It takes more than a creative idea to craft a memorable, engaging article. To hold a reader’s attention for the duration of a story, communicators need to apply the right strategies to connect with their audience.
Here are five tips on how to make your writing resonate with readers.
1. Loosen your language.
Don’t believe the myth that a folksy, conversational style is unprofessional. Most readers want you to talk to them, in the second person, explaining your points as if you’re speaking face-to-face. Just make sure your copy is clear, concise and compelling.
- Stuffy and distant: You must make sure that you implement a social media program that isn’t just for one month but lasts for at least six months. Otherwise, it’s unlikely that you’ll generate leads.
- Conversational and compelling: If you expect leads to start pouring in after just 30 days of social media marketing, forget about it! Stick with social media for the long term — at least six months.
2. Choose a single compelling theme.
Unlike releases crammed with facts, quotes, multiple angles and background information, an article or blog should build on one engaging story line. If you try to cover too many themes, then readers won’t know where you’re taking them and will quickly lose interest.
Compare these two leads for an article on increasing employee engagement:
- Unfocused: An engaged employee is more productive, according to many studies. In order to engage employees, companies need to cultivate a positive culture, offer workplace training that fuels their careers, develop employee teams that support each other and encourage managers to have more face-to-face communication with direct reports.
- Laser-focused on a single theme: If you want to engage direct reports, speak to them more — face-to-face.
3. Seamlessly transition from lead to substance.
A clever, captivating lead is a good start, but not enough to hold readers’ attention. You need to create a natural bridge to the meat of the story. One way is to simply expand on the main theme. For example, if your article is advising small employers on how to recruit qualified employees in a tight job market, then your lead/transition/substance might look like this:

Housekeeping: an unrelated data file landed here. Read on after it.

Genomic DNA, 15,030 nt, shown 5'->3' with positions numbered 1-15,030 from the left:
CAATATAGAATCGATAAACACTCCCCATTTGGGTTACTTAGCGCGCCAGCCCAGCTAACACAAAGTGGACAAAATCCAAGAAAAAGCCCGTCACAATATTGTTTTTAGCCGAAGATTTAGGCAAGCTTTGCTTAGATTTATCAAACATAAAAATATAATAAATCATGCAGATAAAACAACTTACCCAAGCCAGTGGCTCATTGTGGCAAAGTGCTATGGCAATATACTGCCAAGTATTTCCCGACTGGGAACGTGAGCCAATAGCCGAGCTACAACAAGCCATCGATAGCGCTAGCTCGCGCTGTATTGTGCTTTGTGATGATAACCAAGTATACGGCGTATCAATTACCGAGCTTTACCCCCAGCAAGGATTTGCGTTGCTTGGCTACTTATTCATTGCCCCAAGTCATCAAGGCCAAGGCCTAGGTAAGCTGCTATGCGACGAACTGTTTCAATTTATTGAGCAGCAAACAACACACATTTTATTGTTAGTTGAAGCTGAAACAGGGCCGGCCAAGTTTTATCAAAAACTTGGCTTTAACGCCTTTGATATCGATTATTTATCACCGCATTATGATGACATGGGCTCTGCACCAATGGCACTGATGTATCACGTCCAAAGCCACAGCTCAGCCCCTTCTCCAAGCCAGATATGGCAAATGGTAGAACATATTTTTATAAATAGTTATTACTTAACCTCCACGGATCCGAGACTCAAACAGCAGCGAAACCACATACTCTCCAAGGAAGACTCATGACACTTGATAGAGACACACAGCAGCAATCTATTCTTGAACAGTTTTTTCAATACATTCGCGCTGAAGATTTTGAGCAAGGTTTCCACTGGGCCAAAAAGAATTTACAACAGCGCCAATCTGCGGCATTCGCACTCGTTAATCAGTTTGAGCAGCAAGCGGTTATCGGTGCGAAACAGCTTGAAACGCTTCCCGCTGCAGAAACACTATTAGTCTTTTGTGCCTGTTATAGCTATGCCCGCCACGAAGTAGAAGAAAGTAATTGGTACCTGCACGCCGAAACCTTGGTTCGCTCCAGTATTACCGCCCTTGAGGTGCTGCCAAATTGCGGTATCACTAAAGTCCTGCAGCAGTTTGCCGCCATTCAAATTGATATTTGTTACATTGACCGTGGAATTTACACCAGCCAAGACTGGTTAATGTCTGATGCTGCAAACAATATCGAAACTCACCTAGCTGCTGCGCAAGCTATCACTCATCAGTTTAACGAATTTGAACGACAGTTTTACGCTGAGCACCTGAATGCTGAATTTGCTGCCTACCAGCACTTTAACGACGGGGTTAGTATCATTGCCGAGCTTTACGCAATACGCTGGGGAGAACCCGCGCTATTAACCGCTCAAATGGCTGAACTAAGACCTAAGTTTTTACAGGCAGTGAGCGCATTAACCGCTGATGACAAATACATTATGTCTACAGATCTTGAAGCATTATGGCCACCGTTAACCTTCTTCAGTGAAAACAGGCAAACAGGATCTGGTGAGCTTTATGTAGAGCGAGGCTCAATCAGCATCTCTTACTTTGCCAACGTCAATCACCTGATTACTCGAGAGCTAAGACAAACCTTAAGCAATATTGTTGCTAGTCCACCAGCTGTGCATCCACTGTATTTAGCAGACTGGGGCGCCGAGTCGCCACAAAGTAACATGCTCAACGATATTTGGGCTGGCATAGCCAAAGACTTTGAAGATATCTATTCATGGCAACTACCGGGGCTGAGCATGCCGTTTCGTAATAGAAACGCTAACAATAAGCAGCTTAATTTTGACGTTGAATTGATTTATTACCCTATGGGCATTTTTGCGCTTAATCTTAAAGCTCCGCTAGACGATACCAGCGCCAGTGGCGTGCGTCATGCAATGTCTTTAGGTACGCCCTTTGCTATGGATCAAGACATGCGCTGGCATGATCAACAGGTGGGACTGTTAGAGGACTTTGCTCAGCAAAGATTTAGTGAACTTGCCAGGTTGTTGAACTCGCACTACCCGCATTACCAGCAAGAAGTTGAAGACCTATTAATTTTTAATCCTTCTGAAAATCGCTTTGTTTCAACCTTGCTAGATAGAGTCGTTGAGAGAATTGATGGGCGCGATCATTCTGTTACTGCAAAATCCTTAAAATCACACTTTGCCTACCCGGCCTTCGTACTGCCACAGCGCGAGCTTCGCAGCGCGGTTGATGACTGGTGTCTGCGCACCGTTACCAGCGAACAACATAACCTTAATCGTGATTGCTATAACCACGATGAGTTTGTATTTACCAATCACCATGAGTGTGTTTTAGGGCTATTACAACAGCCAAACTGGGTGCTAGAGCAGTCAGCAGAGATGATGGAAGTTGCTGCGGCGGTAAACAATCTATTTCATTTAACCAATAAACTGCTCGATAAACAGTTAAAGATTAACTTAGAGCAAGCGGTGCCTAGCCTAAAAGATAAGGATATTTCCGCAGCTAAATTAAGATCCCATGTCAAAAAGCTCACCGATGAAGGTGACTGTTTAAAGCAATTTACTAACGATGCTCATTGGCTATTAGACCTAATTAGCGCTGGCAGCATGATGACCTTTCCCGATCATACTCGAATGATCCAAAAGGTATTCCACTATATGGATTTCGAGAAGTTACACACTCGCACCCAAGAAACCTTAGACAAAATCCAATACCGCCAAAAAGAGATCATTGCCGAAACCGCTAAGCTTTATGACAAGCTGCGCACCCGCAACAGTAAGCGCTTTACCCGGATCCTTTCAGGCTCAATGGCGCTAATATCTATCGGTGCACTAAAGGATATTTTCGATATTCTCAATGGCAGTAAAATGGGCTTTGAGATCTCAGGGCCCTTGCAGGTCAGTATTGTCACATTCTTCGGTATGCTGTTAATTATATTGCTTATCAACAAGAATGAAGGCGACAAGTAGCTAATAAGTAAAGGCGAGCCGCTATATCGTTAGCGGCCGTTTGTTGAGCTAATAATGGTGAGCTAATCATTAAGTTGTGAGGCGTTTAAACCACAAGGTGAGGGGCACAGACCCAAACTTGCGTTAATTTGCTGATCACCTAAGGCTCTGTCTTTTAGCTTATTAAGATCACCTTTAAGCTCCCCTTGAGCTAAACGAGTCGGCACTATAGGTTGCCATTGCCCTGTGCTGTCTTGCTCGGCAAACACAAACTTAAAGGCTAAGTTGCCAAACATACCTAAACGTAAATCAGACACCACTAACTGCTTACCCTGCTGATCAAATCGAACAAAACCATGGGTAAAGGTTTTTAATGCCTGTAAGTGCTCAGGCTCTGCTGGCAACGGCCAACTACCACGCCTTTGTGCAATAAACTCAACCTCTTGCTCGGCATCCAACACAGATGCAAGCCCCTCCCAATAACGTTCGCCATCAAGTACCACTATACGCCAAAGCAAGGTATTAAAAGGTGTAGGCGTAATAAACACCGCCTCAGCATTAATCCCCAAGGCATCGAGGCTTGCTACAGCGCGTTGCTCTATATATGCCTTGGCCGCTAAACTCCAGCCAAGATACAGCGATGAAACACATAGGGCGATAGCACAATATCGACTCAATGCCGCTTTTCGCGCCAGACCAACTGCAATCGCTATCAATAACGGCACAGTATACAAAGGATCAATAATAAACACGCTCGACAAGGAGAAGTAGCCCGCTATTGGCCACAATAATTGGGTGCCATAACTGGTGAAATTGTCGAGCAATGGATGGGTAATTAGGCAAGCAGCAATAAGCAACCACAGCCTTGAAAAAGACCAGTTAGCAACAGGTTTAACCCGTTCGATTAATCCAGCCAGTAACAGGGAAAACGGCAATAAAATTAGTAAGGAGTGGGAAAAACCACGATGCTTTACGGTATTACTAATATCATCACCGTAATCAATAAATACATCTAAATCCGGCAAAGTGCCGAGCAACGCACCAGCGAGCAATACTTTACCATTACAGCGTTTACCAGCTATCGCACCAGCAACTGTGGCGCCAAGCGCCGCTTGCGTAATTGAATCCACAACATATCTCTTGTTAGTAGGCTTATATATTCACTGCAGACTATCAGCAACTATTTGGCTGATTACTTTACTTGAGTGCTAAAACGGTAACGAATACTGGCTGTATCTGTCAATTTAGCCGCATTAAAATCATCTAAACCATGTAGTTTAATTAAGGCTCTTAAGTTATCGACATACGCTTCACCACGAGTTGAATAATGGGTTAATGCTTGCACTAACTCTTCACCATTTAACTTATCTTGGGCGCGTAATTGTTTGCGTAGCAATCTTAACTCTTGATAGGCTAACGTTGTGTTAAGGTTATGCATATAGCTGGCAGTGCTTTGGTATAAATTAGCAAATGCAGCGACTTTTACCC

- Lead: Losing top talent to bigger companies? Tell them why smaller can be better.
- Transition: Even if your annual revenues are south of $5 million, you can still woo job candidates by explaining the pros of joining your small company on your website, job search engines and social media. You can highlight advantages such as quickly moving up to managerial roles, a friendlier work environment and more-personalized support.
- Substance: Below are four strategies for uncovering and communicating what makes your small company an ideal place to launch a career.
4. Craft explicit, “tell me more” subheads.
Remember what John Travolta and Olivia Newton-John said in their hit, “Summer Nights,” from the movie “Grease”: “Tell me more, tell me more!”
Your subheads should evoke that same appeal from readers — to tell them more about the topic. See how each subhead below teases the reader about a specific tip in an article about how to ace a job interview.
- Show you’ve researched the company
- Balance listening and speaking
- Bring up relevant news about their company or industry
5. Close by underscoring the main theme.
Without simply repeating the lead, find a way to reiterate the key theme and make it memorable. Bring up a new fact to support your position, offer specific next steps, incorporate the bigger picture, or provide a reason why this point is so important. Below, see how I did it for this column!
Don’t let your articles get ignored by editors continually besieged by submissions. Make your copy stand out by honing in on an appealing and relevant theme that will win over gatekeepers and wind up on the eyes of readers — your target audience.
Jack E. Appleman, APR, is a PR/business writing instructor and author of the top-selling “10 Steps to Successful Business Writing.” He is driven by the belief that everyone can dramatically improve their writing by following key techniques, and has helped thousands of communication pros and others achieve better results from their work. firstname.lastname@example.org